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Massachusetts Institute of Technology  /  MIT Museum
Building N51   265 Massachusetts Avenue   Cambridge, MA 02139
Open Daily 10am – 5pm  /  Closed Major Holidays

If the MIT Museum is closed due to snow, there will be a message here.

Félix Candela: Builder, Engineer, Structural Artist

April 2 - September 27, 2009

Bacardi Rum Factory

1. Félix Candela, Detail of Bacardi Rum Factory,1960. Credit

 

Félix Candela: Engineer, Builder, Structural Artist, is an exhibition devoted to the work of Spanish-born master builder and structural artist Félix Candela (1910-1997). Recognized as one of the great structural artists of the twentieth century, Candela designed and built innovative thin shell concrete roof structures, mostly in Mexico, using the hyperbolic paraboloid geometric form (hypar).

In 1939 Felix Candela was exiled from Spain to Mexico, where he established a construction company and became famous for his thin shell concrete structures. A trained architect, he studied advanced structural engineering on his own, and by the 1950s he had become one of the great structural engineers of the twentieth century. The exhibition examines Candela’s process of design and construction through several of his most significant works: the Cosmic Rays Laboratory, his first hyperbolic paraboloid shell; and his self-identified favorites–Los Manantiales Restaurant, Chapel Lomas de Cuernavaca, Bacardí Rum Factory, and Church of Our Lady of the Miraculous Medal. From renderings and structural models to construction and completed functional buildings, the exhibition demystifies the discipline of engineering.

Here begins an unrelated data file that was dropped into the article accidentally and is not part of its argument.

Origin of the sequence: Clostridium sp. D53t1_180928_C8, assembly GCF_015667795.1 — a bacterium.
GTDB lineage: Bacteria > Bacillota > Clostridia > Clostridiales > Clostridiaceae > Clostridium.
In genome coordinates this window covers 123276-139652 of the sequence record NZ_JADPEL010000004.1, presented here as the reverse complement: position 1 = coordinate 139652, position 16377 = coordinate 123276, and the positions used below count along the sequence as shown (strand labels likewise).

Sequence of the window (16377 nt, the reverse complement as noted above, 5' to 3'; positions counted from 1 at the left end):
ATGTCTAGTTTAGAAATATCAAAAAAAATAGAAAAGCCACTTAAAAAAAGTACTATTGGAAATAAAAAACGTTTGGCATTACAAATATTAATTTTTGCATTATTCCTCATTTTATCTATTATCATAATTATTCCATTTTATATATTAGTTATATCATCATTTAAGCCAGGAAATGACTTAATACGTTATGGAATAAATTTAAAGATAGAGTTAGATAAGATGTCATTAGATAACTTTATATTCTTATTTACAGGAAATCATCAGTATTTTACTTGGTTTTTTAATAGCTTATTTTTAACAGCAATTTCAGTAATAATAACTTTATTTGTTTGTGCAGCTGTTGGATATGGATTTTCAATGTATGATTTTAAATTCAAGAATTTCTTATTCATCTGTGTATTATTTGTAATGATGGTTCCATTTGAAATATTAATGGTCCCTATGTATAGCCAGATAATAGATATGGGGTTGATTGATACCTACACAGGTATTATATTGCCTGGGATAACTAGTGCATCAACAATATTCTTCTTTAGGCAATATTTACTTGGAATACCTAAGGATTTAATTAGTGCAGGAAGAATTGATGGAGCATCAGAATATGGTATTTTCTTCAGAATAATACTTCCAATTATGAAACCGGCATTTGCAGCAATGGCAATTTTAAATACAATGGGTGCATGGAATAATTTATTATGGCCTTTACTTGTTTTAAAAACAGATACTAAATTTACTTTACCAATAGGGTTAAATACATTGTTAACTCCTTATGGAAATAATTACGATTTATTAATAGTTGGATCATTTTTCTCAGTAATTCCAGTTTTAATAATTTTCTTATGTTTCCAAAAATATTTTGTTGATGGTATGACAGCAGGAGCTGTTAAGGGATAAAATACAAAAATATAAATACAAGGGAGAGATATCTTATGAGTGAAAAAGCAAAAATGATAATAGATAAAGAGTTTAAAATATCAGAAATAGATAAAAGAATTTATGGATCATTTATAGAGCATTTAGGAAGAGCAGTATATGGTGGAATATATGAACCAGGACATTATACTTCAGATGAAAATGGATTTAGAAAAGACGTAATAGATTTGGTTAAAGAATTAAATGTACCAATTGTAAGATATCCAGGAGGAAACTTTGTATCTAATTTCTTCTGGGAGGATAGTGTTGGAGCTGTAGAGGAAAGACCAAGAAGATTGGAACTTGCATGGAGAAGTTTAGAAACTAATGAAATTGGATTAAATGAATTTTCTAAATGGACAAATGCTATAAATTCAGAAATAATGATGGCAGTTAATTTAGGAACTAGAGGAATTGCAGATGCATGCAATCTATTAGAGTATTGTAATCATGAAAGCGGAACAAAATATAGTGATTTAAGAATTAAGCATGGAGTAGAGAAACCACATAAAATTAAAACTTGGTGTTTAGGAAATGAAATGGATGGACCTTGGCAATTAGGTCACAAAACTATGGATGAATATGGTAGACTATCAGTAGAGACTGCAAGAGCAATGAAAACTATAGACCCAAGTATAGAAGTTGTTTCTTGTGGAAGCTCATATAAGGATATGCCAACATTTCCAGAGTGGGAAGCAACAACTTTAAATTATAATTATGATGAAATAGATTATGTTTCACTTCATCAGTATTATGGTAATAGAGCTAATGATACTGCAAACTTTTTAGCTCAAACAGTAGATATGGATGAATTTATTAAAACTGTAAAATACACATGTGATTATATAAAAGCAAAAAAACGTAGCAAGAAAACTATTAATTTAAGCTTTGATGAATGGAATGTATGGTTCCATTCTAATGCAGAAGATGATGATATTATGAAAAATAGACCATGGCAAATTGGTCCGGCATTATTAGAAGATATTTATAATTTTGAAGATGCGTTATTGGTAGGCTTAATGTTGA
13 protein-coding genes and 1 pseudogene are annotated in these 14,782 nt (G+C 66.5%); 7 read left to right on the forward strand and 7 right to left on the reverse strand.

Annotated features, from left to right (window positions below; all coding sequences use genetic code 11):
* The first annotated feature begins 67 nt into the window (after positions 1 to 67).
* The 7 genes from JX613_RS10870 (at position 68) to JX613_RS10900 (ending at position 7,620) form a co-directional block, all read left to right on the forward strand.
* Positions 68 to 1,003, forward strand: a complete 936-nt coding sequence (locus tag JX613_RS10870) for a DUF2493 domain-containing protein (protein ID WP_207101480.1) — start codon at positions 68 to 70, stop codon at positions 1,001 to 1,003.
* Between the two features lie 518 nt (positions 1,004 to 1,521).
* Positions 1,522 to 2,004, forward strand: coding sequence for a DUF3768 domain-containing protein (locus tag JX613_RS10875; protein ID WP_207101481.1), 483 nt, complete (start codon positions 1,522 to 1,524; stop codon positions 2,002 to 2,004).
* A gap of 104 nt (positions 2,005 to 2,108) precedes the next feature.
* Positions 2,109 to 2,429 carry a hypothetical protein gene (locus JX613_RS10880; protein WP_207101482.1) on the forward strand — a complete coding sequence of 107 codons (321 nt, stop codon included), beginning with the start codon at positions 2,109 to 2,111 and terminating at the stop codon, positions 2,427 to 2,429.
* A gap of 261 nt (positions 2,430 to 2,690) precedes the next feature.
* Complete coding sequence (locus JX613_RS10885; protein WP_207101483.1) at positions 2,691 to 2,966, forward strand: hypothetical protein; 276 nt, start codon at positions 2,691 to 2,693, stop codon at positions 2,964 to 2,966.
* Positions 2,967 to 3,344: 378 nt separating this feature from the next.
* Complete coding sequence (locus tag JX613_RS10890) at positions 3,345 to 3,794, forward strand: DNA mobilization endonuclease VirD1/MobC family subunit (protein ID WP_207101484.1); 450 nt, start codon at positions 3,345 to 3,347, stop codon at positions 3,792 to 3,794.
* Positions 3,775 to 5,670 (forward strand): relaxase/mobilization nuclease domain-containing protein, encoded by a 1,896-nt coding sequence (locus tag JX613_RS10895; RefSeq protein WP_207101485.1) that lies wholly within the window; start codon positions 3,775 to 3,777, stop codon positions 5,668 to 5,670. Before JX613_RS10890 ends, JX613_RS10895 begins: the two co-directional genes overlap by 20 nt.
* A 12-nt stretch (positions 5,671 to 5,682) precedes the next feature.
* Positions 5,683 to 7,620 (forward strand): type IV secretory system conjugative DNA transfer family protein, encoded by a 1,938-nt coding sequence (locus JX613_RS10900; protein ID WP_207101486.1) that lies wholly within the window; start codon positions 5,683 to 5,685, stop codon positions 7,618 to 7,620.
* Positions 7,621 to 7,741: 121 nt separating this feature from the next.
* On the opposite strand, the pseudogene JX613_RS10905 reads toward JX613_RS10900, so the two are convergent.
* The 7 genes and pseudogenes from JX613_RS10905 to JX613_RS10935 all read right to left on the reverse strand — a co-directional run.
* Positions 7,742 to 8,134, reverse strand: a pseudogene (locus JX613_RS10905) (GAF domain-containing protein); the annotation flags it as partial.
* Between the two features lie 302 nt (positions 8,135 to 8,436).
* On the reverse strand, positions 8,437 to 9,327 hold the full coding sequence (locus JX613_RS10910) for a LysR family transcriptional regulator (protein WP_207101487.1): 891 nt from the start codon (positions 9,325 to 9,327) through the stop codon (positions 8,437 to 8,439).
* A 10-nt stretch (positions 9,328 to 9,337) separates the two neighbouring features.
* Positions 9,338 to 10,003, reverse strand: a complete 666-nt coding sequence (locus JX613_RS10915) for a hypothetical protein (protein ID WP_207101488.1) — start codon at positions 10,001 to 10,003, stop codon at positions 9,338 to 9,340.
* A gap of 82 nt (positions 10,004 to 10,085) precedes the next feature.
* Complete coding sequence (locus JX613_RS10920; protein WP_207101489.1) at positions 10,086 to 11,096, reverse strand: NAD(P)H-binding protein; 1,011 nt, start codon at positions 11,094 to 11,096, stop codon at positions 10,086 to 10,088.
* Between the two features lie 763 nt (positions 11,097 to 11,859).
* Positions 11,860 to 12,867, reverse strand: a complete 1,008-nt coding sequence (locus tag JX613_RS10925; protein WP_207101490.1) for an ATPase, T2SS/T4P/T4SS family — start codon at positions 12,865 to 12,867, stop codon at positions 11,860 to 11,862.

Also on view are animations of the development of the structures, original design drawings, carefully crafted scale models of buildings under construction and after completion designed and built by Princeton University graduate and undergraduate students, photographs, and a slide show. Visitors will be able to see evidence of the thinness of the shells, imprints of straight-line form boards that hint at the construction process and elegance of shape. Candela’s personal notebooks and sketchpads will provide insight into his education, the traditions that helped develop his ideas, and how he thought about his designs and their more profound meaning.

This exhibition was curated by Maria E. Moreyra Garlock, Assistant Professor of Civil and Environmental Engineering, and David P. Billington, Gordon Y. S. Wu Professor of Engineering, both of Princeton University. The exhibition was organized by the Princeton University Art Museum and the Princeton University Department of Civil and Environmental Engineering.

To read more about this exhibit and Félix Candela visit Princeton's website at mcis2.princeton.edu/candela/main.html


MIT MUSEUM   265 Massachusetts Avenue   Building N51   Cambridge, MA 02139
P: 617.253.5927   F: 617.253.8994   museuminfo@mit.edu
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Los Manantiales Restaurant

2. Félix Candela,Los Manatiales Restaurant, 1958. Credit

High Life Textile

3. Félix Candela,High Life Textile Factory,Photography by Erwin Lang, 1958. Credit

Church of Our Lady Interior

4. Félix Candela, Church of Our Lady, Interior view, 1955. Photograph by Bruce M. White. Credit

Cosmic Rays Laboratory

5. Félix Candela, Cosmic Rays Laboratory, 1951. Credit